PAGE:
If you were to look at Picasso’s work, you could spot it anywhere.
If you were to listen to Sting’s music, you’d know it was Sting.
If you were to read Dan Brown’s book, you’d know it was Dan.
So how come these folks have a style and you don’t?
You know you don’t have a style, because if you took your cartoon or your article and placed it amid another person’s work, no one would be able to pick out your work as unique.
And that’s because it’s not.
Imagine you’re trying to learn how to cook a yummy dish like biryani.
Now biryani tends to be a very complex, almost scary, type of rice dish. It’s filled with a list of ingredients as long as your arm, and the process can be intimidating.
But if you’re determined to crack the ‘biryani code’, you’re going to follow the instructions in great detail. The exact ingredients, sequence and methodology must be followed to ensure that you replicate the dish.
And this means you’re copying.
When you’re copying, you’re replicating the style of the person you’re copying.
But if you make this dish several times, changes occur. You may read about another type of biryani or watch a few videos. And suddenly, instead of boneless chicken, you’re using chicken with bones. Or instead of chicken, you’re using veggies.
Sooner or later dropouts occur as well.
You stop referring to the recipe because you’re comfortable with the sequence and ingredients. And then you create your own kind of dish.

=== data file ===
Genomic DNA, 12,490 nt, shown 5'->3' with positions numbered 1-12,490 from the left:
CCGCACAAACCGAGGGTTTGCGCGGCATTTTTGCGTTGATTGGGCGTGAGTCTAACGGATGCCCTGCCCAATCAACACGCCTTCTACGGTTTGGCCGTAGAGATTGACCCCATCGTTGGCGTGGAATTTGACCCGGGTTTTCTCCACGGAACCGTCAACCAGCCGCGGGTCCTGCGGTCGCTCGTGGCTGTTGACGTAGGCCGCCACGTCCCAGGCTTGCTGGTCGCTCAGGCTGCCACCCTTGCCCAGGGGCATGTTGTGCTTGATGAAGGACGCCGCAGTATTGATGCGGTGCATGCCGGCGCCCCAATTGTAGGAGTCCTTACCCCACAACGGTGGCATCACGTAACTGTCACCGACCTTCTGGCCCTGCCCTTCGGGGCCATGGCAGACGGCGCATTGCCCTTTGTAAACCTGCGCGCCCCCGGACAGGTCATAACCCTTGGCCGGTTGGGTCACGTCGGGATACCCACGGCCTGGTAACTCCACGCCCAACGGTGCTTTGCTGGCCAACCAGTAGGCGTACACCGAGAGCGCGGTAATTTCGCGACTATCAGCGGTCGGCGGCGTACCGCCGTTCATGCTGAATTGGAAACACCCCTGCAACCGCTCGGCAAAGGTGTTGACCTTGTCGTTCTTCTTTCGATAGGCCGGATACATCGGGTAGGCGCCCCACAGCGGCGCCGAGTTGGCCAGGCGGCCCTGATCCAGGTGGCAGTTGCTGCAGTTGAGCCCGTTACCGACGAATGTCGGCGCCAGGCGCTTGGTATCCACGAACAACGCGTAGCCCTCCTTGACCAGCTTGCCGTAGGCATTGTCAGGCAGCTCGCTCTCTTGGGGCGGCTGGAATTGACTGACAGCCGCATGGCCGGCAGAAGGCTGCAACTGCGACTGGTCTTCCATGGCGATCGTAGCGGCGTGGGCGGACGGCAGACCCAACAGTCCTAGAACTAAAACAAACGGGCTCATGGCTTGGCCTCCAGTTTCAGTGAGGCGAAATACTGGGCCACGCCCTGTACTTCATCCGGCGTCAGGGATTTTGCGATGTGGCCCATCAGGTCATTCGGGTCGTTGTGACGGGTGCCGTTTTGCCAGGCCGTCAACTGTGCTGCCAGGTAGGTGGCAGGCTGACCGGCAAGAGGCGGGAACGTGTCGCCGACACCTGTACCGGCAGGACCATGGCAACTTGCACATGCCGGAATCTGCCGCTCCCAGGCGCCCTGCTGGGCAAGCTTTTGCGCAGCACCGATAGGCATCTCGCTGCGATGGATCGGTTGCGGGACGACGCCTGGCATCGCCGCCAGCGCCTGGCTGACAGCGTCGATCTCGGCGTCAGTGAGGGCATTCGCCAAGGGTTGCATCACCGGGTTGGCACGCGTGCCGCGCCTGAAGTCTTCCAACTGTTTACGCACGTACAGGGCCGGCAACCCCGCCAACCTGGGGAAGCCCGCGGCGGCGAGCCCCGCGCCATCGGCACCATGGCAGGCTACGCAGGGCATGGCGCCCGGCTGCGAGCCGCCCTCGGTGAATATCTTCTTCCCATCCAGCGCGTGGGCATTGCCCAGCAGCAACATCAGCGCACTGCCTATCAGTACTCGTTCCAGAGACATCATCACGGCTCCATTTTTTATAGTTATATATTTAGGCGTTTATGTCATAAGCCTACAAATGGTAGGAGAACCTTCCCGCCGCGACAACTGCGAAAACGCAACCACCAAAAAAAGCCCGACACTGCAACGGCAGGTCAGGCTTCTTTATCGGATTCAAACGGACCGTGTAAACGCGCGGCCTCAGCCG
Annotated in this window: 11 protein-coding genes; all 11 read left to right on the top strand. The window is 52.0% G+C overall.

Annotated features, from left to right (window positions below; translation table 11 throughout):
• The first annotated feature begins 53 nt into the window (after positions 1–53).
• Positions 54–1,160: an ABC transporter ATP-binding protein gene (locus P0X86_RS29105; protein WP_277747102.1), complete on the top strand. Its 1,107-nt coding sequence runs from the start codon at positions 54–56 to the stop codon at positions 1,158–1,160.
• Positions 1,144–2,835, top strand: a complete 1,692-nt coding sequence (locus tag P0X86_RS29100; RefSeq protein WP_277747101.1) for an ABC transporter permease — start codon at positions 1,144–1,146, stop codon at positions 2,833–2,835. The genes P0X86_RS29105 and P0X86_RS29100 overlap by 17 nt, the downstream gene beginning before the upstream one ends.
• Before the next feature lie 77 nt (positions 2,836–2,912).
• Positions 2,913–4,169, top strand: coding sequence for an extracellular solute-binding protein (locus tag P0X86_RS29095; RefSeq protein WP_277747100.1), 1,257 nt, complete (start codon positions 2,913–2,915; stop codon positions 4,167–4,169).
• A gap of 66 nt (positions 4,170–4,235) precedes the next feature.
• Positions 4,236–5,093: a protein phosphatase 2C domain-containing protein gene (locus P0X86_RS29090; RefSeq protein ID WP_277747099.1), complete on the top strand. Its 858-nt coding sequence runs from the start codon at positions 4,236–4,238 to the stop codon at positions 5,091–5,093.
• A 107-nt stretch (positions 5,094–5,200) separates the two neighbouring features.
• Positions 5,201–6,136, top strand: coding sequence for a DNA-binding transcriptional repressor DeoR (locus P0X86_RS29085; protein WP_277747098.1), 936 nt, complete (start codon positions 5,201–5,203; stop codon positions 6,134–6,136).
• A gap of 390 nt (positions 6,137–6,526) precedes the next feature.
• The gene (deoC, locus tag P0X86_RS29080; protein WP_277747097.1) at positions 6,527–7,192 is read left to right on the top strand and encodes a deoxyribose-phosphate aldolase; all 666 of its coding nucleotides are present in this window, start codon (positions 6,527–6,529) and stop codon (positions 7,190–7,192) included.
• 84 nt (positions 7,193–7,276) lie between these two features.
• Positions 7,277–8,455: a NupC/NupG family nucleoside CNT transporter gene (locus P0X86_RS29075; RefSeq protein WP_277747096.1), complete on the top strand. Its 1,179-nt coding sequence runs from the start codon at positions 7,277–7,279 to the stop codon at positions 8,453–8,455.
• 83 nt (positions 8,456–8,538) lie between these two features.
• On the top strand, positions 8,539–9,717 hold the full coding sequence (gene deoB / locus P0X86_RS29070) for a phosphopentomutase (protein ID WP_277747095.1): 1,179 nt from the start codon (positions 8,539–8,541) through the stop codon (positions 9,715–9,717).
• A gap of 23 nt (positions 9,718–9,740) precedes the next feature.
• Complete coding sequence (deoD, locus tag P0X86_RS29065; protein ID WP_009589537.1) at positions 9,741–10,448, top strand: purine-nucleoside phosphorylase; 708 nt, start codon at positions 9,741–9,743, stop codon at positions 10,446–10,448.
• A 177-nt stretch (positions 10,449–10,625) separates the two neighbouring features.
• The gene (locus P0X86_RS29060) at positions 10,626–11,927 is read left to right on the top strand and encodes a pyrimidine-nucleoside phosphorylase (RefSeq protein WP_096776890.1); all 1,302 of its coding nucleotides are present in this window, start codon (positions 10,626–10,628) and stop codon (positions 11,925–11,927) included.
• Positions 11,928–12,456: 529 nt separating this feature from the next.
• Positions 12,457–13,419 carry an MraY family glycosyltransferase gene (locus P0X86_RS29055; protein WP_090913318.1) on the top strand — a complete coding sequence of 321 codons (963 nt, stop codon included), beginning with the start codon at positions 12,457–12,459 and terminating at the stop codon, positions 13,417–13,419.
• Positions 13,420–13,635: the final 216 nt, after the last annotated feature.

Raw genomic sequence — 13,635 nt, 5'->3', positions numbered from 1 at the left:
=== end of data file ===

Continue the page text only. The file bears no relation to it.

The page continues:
You may forget some ingredients, add others, or do something quite different altogether. And if you mix, mingle, and keep learning how to make this dish, you soon get your own style.
Style is not about invention.
Style is about copying. About ‘tracing’, and ‘copying’ and ‘then rendering from memory’. The more you trace, copy and render from memory, the more the concepts mix in your brain.
And eventually, one day—not too far in the future—you’ll have a style of your own.
But you need to practice and mix and mingle.
If you slavishly copy one person’s style, you’ll soon become a replica of that person’s work.
When I first started out in cartooning, I used to copy Hagar the Horrible. And my work was a replica of Hagar the Horrible. But then I added other cartoons, like Dennis the Menace, Calvin and Hobbes etc. And my work became my own.
Today I have a distinct writing style, drawing style, speaking style etc.
And so can you. You already have a style that’s quite your own in many areas of your life. And it’s time to pore over those concepts so that you can apply that style to your writing as well.
So practice away.
Copy a lot.
Trace a lot.
And render from memory a lot.
And yes, make sure you copy from different sources.
And then, about 6-9 months from now, you’ll have a style that’s quite different from anyone else’s.
But if you keep doing what you’re doing, without copying, you’ll just become a copy—of yourself.
If you want to continuously evolve, you need to keep tracing, copying and then rendering your own impression. That’s the only way you’ll keep learning and evolving your style.
So that when you make biryani, they’ll say you made biryani.
But when I make biryani, there’s a certain point of difference that makes it quite my own.
Make your own biryani. Write your own bestseller. Start today, and share your ideas and experience in the comments!
P.S. Copying is different from plagiarism. If you’re not clear about the difference, look up the dictionary.
About the author:
Sean D’Souza is a writer, marketing guru and expert on sales psychology. To read more articles by Sean, and get a very useful free report on “Why Headlines Fail”, go to PsychoTactics.com
Image: A Style of Your Own courtesy of Bigstockphoto.com